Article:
Inside the heart is inscribed: “I love Pamela Chesna”
It was written before we ever met. I know this much to be true.
And to this day that oak tree continues to grow . . .
Happy 29+, Pamel
Always . . .
I knew from the first time I saw your beautiful face that you were meant for me.
I love you more deeply today than I did 28 years ago.
I didn’t think that was possible.
Turns out it was.
Thank you for being the one I could always cry to, sigh to and ultimately hang onto.
True love is; “When your heart and your mind are saying the same thing.”
Peter Hanson made a cell phone call to his father at 09:00am on 9.11.01
“It’s getting bad, Dad. A stewardess was stabbed. They seem to have knives and Mace. They said they have a bomb. It’s getting very bad on the plane. Passengers are throwing up and getting sick. The plane is making jerky movements. I don’t think the pilot is flying the plane. I think we are going down. I think they intend to go to Chicago or someplace and fly into a building. Don’t worry, Dad. If it happens, it’ll be very fast….Oh my God… oh my God, oh my God.”
[As the call abruptly ended, Hanson's father heard a woman screaming.]
In the past few weeks I have had numerous hits on my blog and
70% of them have been related to the tragedy of 9/11.
It’s a part of our history that will be told from a million different perspectives and from a million different hearts.
A sunny, beautiful and blue sky forever September day that changed the face of the United States forever.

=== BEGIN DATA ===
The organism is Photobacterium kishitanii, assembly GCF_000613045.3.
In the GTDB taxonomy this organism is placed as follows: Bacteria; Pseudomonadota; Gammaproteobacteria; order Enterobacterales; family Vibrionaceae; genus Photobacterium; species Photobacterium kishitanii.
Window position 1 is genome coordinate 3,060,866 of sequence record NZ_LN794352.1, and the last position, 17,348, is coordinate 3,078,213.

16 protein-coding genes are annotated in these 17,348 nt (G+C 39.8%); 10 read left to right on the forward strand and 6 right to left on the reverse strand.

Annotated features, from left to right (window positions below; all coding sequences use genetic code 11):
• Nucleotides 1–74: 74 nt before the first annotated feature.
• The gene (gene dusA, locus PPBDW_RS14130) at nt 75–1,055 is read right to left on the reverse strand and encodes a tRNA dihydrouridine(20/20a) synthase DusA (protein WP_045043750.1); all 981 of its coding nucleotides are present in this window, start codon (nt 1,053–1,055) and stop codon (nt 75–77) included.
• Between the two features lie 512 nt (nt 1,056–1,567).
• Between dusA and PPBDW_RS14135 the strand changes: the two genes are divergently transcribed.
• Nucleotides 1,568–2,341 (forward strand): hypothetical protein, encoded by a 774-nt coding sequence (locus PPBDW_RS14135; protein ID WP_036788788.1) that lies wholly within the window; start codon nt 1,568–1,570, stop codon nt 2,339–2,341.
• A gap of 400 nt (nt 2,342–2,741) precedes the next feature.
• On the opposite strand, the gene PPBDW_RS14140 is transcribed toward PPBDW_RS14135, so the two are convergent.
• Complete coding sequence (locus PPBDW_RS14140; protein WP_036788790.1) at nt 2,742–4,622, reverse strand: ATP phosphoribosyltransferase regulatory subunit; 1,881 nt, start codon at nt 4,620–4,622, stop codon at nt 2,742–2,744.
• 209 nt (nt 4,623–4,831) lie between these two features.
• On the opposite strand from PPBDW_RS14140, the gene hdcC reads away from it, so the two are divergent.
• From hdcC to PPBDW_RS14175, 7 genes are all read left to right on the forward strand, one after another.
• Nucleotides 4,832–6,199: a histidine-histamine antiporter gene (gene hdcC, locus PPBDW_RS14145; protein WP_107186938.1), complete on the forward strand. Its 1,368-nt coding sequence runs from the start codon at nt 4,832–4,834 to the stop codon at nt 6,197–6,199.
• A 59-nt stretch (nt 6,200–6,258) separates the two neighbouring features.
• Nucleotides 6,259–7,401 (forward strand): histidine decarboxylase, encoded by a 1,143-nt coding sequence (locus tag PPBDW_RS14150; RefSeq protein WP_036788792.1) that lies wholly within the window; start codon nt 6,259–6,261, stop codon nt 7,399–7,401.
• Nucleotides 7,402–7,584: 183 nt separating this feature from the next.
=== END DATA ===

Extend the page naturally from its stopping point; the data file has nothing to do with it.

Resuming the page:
The tenth anniversary of anything as monumental as this will have 99% of people scouring the internet for information regarding one of our nations darkest of days.
On the 5th Anniversary of 9/11 a website was born, dedicated to the writing of tributes to all those taken by this senseless and avoidable tragedy.
I thank Dale Roe for taking on the challenge.
I decided to write another tribute on this 10th anniversary;
for Peter Hanson, his wife Sue and their 2 ½ year old daughter Christine.
The conversation you read at the top of this post was from Peter Hanson’s cell phone, a message left minutes before Flight UA175 hit the south tower of the
World Trade Center, the plane we all saw live on national TV (and the flight Amy Jarret was on).
My thoughts now are what was going through the mind of Peter.
You are on an airplane that is headed for a destination unknown and you know it’s not a good place.
Consoling a 2 ½ year old is trying enough without knowing that you are about to die.
The plane they were on was descending at 5 to 10,000 feet per minute towards the end.